Reading Blog 6 – September 25, 2015

“Your Brain Is Evolving Right Now” (p. 77-96) by Gary Small and Gigi Vorgan from “The Digital Divide: Arguments for and Against Facebook, Google, Texting, and the Age of Social Networking.”

Today’s reading continues on the topic of the brain evolving due to technological advances. Gary Small and Gigi Vorgan argue that the daily exposure that young people get to social networks and other technology stimulates brain activity, which makes their brain evolve into something new. For example, Small and Vorgan claim that digital natives are so accustomed to new technology because their brains are so easy to change and influence. They expand on the idea that Prensky brings up, which is that younger brains are more malleable. The plasticity of digital natives’ brains makes them more inclined to new techniques and skills.The authors also argue that digital technology not only evolves the physical aspects of our brains, but also the way we feel and behave. Technology is now a digital natives’ main way to connect to other people, and that affects their social interaction skills, and not necessarily in a good way. According to Small and Vorgan, social interaction has become more awkward because digital natives are having a hard time detecting subtle hints through body language or verbal messages. Since they’re so used to being in front of a computer screen, their social interaction skills are paying the price. Not only that, but the way that digital natives’ brain differs so much from a digital immigrant, that it is causing a huge divide between generations. Small and Vorgan conducted a study between digital natives and digital immigrants, and the results were just as they predicted. The results showed that the digital natives use different parts of their brain to access information on the internet, and that the rewiring of their brain makes it easier for them to use technology. Though digital narratives use a different part of their brain, the authors do suggest that digital immigrants can still train their brains relatively quickly. Therefore, the purpose of the authors’ essay is to show that anyone’s brain is malleable enough to adapt due to technology. Though it may not always be in a positive way, technology rapidly changes the way our brains function.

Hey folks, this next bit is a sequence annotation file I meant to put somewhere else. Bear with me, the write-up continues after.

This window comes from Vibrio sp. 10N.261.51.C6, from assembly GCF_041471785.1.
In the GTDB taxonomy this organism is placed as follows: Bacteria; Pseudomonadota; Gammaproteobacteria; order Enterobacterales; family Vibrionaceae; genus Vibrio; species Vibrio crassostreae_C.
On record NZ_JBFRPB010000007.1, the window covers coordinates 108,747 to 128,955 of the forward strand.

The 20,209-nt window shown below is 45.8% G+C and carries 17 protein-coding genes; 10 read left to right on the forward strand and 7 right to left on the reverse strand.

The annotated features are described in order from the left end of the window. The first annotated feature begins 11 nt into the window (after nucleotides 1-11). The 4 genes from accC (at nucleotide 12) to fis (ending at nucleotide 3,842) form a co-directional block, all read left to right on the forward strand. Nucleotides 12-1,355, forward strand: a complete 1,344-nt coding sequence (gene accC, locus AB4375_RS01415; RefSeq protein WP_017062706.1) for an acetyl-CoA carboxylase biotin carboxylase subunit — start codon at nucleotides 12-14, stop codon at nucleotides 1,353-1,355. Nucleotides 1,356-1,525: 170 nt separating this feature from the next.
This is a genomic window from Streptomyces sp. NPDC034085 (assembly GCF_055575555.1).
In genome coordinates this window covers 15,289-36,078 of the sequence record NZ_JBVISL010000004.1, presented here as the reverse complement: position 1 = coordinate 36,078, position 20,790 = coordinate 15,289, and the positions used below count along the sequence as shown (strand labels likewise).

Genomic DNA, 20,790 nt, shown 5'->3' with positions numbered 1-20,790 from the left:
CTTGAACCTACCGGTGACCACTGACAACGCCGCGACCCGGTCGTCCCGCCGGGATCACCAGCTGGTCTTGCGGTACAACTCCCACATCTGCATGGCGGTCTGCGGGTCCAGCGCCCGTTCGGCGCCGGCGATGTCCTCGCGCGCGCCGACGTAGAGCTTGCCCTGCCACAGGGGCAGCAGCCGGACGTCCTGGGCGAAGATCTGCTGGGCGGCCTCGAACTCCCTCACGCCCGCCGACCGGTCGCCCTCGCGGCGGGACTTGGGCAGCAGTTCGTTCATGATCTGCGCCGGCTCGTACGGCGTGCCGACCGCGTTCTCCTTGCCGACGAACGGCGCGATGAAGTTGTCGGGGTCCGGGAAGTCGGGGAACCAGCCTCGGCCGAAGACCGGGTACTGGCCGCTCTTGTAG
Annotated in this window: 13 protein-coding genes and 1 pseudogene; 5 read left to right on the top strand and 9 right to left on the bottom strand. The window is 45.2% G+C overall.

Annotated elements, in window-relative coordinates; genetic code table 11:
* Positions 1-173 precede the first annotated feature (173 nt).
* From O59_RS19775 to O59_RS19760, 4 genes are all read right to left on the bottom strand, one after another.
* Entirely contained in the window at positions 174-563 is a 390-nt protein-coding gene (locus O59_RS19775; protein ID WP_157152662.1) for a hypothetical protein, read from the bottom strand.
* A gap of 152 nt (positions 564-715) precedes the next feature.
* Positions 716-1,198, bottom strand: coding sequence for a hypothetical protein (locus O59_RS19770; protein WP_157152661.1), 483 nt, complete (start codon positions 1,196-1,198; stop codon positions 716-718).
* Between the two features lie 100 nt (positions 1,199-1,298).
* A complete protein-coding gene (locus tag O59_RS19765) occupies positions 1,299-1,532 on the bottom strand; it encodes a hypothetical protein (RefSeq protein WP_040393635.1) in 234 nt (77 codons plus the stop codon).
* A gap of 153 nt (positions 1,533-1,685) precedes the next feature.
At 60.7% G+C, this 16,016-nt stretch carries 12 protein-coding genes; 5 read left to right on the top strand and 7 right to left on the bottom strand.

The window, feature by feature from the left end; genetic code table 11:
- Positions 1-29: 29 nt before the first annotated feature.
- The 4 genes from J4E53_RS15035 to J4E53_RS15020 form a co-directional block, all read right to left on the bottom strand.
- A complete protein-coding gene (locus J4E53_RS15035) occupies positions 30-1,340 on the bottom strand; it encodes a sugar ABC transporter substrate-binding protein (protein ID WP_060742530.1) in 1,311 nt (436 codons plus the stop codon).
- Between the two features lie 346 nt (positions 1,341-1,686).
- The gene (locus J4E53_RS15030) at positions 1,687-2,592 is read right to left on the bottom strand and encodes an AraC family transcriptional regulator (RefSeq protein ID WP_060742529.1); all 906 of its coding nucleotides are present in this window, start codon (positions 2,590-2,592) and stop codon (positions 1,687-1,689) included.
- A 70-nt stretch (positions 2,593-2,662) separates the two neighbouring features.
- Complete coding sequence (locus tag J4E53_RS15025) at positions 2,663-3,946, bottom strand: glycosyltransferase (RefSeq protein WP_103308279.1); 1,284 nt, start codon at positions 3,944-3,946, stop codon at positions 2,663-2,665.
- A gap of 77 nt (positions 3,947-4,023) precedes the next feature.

Links:

  1. “Does the internet rewire your brain?” – http://www.bbc.com/future/story/20120424-does-the-internet-rewire-brains – This article talks about how the internet can actually be a workout for your brain.
  2. “When Children Text All Day, What Happens to Their Social Skills” – http://www.huffingtonpost.com/2011/12/09/children-texting-technology-social-skills_n_1137570.html – This article talks about how young adults have difficulty communicating with others because they’ve been so conditioned by the internet. It talks about how they have trouble handling conflict face to face.
  3. “How Technology is Changing the Way Children Think and Focus” – https://www.psychologytoday.com/blog/the-power-prime/201212/how-technology-is-changing-the-way-children-think-and-focus – This article talks refers to the fact that technology rewires the brain, and therefore the way children and young adults pay attention is vastly different from the past generations.

Discussion Questions:

  1. What will the world look like with young adults’ changes in social interaction due to technology?
  2. What can we do to make sure that digital natives don’t lose the ability to socially interact in real life?
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